Climate Change, Supply Chain Management and Enterprise Adaptation: Implications of Global Warming on the Economy

Climate Change, Supply Chain Management and Enterprise Adaptation: Implications of Global Warming on the Economy

Costas P. Pappis (University of Piraeus, Greece)
Indexed In: INSPEC, SCOPUS
Release Date: August, 2010|Copyright: © 2011 |Pages: 354
ISBN13: 9781616928001|ISBN10: 161692800X|EISBN13: 9781616928025|DOI: 10.4018/978-1-61692-800-1

Description

Mounting scientific evidence shows that Earth’s climate is dramatically changing due to the greenhouse emissions caused by human activities, notably by burning fossil fuels for energy production and transport.

Climate Change, Supply Chain Management and Enterprise Adaptation: Implications of Global Warming on the Economy aims to provide one among many diverse responses to a growing sense of urgency fed by climate change and experienced by international institutions, governments, local authorities, and enterprises. It provides an interdisciplinary treatment of issues raised by climate change in connection with its implications for society, environment and economy, particularly at the company and the supply chain levels.

Topics Covered

The many academic areas covered in this publication include, but are not limited to:

  • Business responses to climate change
  • Climate change adaptation policies
  • Climate change and supply chain operations
  • Climate change evolution
  • Climate change mitigation policies
  • Global impacts of climate change
  • Global Warming
  • Handling uncertainty and risk
  • Policy making under climate change
  • The greenhouse effect

Table of Contents and List of Contributors

Search this Book:
Reset

Preface

This book aims to provide one among many diverse responses to a growing sense of urgency fed by climate change and felt at all levels of social life, including international institutions, governments, local authorities, and enterprises. It is set up as an interdisciplinary treatment of issues raised by climate change in connection with its implications for the society, environment and economy, particularly at the company and the supply chain levels, and as an aid to decision makers, being they government officials or business analysts, in their endeavor to meet the economic, social and environmental challenges posed by global warming. It is a synthesis of facts, arguments and research results found in the literature aiming to contribute to the work made in various related fields and disciplines, and shape a better understanding regarding the serious impacts of climate change on enterprises, supply chains and global economics, the implications for management, and the decision making tools and scientific background available for formulating adaptation and/or mitigation policies. Its target audience includes business people, management staff, regulatory authority staff, teachers, researchers and students in Business Management Departments and, finally, any reader interested in the major challenges that society and economy, and actually the whole planet, is faced with.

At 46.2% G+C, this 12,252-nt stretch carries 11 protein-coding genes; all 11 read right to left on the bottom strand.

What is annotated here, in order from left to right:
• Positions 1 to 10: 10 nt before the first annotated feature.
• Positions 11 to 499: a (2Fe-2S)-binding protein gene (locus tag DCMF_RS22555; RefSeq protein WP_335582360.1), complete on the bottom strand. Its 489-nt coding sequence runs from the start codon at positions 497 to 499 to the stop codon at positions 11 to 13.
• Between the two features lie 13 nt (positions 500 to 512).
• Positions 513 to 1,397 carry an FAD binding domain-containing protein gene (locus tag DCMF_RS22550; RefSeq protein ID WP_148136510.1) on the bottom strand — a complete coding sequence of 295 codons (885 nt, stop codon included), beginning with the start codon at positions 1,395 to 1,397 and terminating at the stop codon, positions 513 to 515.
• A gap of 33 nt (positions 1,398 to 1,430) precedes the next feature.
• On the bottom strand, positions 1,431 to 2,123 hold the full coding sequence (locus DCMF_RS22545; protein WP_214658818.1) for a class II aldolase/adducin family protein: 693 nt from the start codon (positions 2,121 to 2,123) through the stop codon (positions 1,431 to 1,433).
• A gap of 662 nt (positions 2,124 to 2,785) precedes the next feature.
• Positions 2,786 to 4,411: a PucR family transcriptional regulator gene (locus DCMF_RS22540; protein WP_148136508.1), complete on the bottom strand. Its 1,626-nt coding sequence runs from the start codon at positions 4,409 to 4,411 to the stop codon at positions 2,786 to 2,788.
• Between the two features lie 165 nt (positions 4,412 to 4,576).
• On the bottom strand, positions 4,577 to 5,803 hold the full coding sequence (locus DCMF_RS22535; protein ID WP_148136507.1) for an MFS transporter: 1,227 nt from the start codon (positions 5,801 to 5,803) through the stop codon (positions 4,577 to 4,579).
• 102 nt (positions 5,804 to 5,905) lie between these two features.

Mounting scientific evidence shows that Earth’s climate is dramatically changing due to the greenhouse emissions caused by human activities, notably by burning fossil fuels for energy production and transport and other uses. The economic growth that followed the Industrial Revolution and the progress of Supply Chain Management that resulted as a necessity from trade explosion and globalization led to global warming. Climate change, a result of global warming, is bringing severe phenomena along with it, causing, among others, extreme weather events, disruption of supply chain operations, dislocation of industrial, agricultural, recreational and commercial activities, increase of living costs and loss of consumer power, desertification of lands, dramatic decrease in biodiversity, sea level rise, and damage to natural habitats and ecosystems. Some of these impacts can be observed already, while others will be visible soon. In general, the major impacts of climate change are long-term and, to mitigate its effects, governments have to take (and are actually taking) action right now. However, the long-term nature of the problem must not draw attention away from the fact that different sectors are facing its effects even now.